Case-law that speaks volumes

The performance obligation

A company convicted of “management bullying”

  • In 2005, a journalist brought a case their employer for breach of employment contract, unjustified refusals of transfer and offering positions below their skills level. The company will be convicted of “management bullying”, having generated stress. This will be one of the first convictions on such grounds of company organisation.

Companies convicted of “institutional bullying”

  • In 2011, a court of appeal convicted a company for “gross negligence” after the suicide of an employee. The case found that the organisation of work imposed changes on employees for which they were neither prepared nor supported.

…but also convicted of “psychological bullying” due to a mismatch of skills

  • In 2011, a court of appeal ordered a consular organisation to pay compensation to an employee for not having entrusted them with duties commensurate with their qualifications.

Psychological bullying by a “third party outside the company”

  • In 2011, the court of cassation broadened companies’ responsibility by considering an external party as a potential originator of bullying or harassment. The company was convicted of psychological bullying because it did not protect an employee who was a victim of pressure originating from a subcontractor.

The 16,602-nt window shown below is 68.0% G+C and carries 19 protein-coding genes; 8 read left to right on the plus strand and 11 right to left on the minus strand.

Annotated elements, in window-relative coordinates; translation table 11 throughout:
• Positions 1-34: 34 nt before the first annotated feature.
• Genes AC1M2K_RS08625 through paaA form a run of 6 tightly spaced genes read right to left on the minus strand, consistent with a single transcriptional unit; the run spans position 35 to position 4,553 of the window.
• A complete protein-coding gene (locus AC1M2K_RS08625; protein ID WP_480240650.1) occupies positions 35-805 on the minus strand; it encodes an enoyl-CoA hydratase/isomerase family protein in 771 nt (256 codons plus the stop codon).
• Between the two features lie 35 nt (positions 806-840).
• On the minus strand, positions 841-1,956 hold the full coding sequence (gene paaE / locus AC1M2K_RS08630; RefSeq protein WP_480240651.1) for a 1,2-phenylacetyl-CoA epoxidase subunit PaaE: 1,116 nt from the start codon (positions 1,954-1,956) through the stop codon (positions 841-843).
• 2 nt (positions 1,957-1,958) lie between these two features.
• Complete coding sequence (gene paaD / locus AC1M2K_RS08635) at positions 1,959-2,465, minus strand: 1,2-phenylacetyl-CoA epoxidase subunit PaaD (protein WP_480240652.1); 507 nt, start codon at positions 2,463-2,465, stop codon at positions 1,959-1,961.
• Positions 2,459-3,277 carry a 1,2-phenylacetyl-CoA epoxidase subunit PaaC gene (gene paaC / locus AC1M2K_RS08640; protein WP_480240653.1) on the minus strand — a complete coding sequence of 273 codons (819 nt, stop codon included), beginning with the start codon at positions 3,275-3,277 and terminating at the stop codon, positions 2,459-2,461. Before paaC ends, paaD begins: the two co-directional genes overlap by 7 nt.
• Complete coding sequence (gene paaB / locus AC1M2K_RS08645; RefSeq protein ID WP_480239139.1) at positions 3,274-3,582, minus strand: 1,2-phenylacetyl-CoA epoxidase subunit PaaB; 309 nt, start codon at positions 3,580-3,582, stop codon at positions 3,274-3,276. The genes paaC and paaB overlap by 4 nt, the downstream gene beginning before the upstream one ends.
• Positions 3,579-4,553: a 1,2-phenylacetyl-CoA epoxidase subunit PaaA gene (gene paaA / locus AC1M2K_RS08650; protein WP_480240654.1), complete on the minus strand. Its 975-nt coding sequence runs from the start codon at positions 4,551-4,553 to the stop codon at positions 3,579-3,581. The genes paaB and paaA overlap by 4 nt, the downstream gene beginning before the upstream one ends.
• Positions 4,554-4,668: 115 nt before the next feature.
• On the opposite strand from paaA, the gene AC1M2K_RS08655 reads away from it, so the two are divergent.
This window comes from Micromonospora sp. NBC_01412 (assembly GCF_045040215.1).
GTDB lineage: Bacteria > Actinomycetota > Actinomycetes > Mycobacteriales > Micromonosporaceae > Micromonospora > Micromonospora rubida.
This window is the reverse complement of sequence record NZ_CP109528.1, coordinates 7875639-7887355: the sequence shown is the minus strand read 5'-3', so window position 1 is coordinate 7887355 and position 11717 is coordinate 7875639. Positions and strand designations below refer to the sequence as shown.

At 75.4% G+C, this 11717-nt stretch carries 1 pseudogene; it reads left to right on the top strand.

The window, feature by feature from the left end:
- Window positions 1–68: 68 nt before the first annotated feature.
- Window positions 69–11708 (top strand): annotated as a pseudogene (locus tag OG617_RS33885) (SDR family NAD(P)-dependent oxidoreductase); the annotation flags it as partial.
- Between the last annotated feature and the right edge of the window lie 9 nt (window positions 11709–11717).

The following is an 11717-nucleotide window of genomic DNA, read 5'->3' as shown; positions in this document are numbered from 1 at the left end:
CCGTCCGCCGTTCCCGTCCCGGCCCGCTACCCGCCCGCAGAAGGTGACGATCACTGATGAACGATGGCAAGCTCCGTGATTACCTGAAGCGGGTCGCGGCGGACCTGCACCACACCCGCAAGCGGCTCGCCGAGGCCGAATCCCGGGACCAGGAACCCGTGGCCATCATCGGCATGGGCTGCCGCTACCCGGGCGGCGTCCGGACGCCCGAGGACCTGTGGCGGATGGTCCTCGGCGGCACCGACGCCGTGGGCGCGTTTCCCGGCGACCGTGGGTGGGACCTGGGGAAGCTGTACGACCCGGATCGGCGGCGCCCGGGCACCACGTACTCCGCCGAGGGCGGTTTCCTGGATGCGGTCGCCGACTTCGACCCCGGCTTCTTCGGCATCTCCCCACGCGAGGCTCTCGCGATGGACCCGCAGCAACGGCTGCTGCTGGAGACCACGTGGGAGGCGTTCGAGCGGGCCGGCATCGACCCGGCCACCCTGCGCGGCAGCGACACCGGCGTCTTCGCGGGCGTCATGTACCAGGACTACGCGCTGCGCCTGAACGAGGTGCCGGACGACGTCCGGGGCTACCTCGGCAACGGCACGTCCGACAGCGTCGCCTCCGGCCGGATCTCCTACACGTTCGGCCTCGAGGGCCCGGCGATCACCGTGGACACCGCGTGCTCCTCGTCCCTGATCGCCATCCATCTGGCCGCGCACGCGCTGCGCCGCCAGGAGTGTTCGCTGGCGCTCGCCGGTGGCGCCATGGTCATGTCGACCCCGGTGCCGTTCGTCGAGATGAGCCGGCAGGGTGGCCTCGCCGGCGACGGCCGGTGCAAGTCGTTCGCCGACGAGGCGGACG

Suspended reorganisations

    • In 2008, the court of cassation prevented a company from setting up a new organisation of work that threatened the health of employees and therefore their quality of life at work.
  • In 2013, a court of appeal suspended a restructuring operation on the grounds that the company had failed to evaluate transfers of responsibility from abolished posts to employees remaining in post. The psychosocial risk was thus proven.

The burden of proof to the contrary lies with the employer

  • The court of cassation requires that the employee establishes clear and corroborating facts that may point to psychological bullying or harassment: bans from entering offices, non payment of professional fees and wages, deliberate isolation or deprivation of resources (documentation, desk, working tools), refusal of mediation at work or stress management initiatives etc.
  • It therefore falls to the employer to prove that such actions are justified by objective elements that do not involve any bullying or harassment (cassation, social division, 15th January 2014, criminal division, 19th January 2014).